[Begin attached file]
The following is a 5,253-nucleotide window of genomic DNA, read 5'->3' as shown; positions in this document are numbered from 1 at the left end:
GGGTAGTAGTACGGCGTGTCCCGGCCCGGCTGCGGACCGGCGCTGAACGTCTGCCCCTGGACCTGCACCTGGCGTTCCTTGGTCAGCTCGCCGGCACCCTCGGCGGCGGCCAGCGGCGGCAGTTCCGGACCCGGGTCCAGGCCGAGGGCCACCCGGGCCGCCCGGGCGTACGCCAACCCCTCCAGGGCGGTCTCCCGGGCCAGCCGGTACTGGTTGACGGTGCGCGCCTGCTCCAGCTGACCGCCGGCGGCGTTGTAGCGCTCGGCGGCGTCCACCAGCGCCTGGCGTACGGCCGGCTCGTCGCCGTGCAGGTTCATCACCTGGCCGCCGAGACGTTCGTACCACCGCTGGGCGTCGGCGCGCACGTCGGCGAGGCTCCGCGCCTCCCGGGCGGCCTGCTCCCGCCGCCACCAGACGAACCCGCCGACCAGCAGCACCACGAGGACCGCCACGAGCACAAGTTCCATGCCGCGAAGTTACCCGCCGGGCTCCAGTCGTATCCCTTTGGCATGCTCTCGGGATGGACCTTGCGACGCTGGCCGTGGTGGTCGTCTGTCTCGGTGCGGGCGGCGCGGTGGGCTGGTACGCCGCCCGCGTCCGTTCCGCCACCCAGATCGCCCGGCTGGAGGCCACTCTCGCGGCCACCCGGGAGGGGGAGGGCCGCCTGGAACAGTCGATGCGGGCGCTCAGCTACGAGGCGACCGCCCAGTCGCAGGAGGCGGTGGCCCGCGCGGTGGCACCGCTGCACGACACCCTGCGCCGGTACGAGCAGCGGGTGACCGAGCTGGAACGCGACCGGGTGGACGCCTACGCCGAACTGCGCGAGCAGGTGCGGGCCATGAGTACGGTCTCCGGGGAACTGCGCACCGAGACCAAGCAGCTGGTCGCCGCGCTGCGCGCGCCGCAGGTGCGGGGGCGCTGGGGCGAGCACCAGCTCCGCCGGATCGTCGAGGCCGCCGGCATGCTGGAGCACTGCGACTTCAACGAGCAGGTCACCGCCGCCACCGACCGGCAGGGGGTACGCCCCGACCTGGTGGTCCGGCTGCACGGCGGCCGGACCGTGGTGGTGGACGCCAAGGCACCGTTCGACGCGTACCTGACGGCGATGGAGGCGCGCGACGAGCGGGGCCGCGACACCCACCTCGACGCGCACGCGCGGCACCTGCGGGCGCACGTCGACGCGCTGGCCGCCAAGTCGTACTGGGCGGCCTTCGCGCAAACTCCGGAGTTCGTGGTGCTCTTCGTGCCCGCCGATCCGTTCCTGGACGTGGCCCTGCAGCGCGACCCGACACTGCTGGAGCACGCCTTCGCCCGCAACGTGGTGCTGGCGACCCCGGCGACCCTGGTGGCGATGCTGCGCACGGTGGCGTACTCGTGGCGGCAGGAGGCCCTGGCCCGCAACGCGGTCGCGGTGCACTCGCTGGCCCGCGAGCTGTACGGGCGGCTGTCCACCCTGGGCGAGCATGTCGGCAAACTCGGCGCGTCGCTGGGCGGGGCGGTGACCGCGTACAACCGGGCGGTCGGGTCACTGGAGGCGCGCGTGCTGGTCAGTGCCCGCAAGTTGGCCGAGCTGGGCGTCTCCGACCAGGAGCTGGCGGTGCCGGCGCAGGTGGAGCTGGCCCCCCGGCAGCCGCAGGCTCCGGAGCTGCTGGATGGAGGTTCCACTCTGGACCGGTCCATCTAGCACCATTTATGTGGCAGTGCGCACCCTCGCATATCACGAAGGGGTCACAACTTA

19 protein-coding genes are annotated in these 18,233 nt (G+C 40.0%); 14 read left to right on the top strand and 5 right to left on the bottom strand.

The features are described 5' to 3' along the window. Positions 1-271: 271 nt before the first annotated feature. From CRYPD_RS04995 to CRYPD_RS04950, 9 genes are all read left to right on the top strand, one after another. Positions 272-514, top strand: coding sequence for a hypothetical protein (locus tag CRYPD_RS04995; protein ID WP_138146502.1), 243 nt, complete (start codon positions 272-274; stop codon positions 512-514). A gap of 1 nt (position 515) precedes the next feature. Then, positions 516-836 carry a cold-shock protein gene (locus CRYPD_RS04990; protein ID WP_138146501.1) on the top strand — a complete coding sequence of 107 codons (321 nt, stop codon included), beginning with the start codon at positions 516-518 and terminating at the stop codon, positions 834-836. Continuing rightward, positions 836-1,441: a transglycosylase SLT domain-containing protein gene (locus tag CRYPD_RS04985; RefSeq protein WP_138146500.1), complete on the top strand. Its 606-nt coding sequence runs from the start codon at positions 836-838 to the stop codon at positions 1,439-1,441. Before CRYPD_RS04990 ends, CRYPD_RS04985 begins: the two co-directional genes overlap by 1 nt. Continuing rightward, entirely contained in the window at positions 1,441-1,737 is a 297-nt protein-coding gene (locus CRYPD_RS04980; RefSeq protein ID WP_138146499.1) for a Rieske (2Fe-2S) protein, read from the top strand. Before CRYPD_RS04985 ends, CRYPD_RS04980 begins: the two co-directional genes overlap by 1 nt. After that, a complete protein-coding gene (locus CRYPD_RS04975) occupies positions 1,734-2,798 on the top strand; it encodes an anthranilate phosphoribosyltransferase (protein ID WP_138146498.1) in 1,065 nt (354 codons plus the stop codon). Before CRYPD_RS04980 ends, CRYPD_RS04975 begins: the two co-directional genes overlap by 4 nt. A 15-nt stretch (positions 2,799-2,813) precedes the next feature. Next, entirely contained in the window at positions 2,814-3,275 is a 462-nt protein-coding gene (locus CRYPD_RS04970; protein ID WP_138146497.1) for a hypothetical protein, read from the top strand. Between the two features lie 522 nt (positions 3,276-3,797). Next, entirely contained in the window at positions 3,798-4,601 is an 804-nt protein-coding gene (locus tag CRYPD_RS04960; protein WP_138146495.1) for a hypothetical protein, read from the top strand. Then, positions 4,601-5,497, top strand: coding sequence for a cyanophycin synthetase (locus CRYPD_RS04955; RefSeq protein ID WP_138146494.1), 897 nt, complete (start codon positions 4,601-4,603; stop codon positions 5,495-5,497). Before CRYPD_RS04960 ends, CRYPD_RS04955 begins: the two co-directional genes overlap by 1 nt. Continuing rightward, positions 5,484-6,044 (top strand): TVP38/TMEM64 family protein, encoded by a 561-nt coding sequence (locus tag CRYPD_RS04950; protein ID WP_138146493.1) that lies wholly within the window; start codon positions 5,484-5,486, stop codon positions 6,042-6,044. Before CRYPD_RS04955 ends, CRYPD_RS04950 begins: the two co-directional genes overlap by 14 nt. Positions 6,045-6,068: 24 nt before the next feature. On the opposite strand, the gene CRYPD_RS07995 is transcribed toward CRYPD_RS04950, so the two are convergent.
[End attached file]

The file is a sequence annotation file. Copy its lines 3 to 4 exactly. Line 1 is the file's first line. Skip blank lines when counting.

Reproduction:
19 protein-coding genes are annotated in these 18,233 nt (G+C 40.0%); 14 read left to right on the top strand and 5 right to left on the bottom strand.

The features are described 5' to 3' along the window. Positions 1-271: 271 nt before the first annotated feature. From CRYPD_RS04995 to CRYPD_RS04950, 9 genes are all read left to right on the top strand, one after another. Positions 272-514, top strand: coding sequence for a hypothetical protein (locus tag CRYPD_RS04995; protein ID WP_138146502.1), 243 nt, complete (start codon positions 272-274; stop codon positions 512-514). A gap of 1 nt (position 515) precedes the next feature. Then, positions 516-836 carry a cold-shock protein gene (locus CRYPD_RS04990; protein ID WP_138146501.1) on the top strand — a complete coding sequence of 107 codons (321 nt, stop codon included), beginning with the start codon at positions 516-518 and terminating at the stop codon, positions 834-836. Continuing rightward, positions 836-1,441: a transglycosylase SLT domain-containing protein gene (locus tag CRYPD_RS04985; RefSeq protein WP_138146500.1), complete on the top strand. Its 606-nt coding sequence runs from the start codon at positions 836-838 to the stop codon at positions 1,439-1,441. Before CRYPD_RS04990 ends, CRYPD_RS04985 begins: the two co-directional genes overlap by 1 nt. Continuing rightward, entirely contained in the window at positions 1,441-1,737 is a 297-nt protein-coding gene (locus CRYPD_RS04980; RefSeq protein ID WP_138146499.1) for a Rieske (2Fe-2S) protein, read from the top strand. Before CRYPD_RS04985 ends, CRYPD_RS04980 begins: the two co-directional genes overlap by 1 nt. After that, a complete protein-coding gene (locus CRYPD_RS04975) occupies positions 1,734-2,798 on the top strand; it encodes an anthranilate phosphoribosyltransferase (protein ID WP_138146498.1) in 1,065 nt (354 codons plus the stop codon). Before CRYPD_RS04980 ends, CRYPD_RS04975 begins: the two co-directional genes overlap by 4 nt. A 15-nt stretch (positions 2,799-2,813) precedes the next feature. Next, entirely contained in the window at positions 2,814-3,275 is a 462-nt protein-coding gene (locus CRYPD_RS04970; protein ID WP_138146497.1) for a hypothetical protein, read from the top strand. Between the two features lie 522 nt (positions 3,276-3,797). Next, entirely contained in the window at positions 3,798-4,601 is an 804-nt protein-coding gene (locus tag CRYPD_RS04960; protein WP_138146495.1) for a hypothetical protein, read from the top strand. Then, positions 4,601-5,497, top strand: coding sequence for a cyanophycin synthetase (locus CRYPD_RS04955; RefSeq protein ID WP_138146494.1), 897 nt, complete (start codon positions 4,601-4,603; stop codon positions 5,495-5,497). Before CRYPD_RS04960 ends, CRYPD_RS04955 begins: the two co-directional genes overlap by 1 nt. Continuing rightward, positions 5,484-6,044 (top strand): TVP38/TMEM64 family protein, encoded by a 561-nt coding sequence (locus tag CRYPD_RS04950; protein ID WP_138146493.1) that lies wholly within the window; start codon positions 5,484-5,486, stop codon positions 6,042-6,044. Before CRYPD_RS04955 ends, CRYPD_RS04950 begins: the two co-directional genes overlap by 14 nt. Positions 6,045-6,068: 24 nt before the next feature. On the opposite strand, the gene CRYPD_RS07995 is transcribed toward CRYPD_RS04950, so the two are convergent.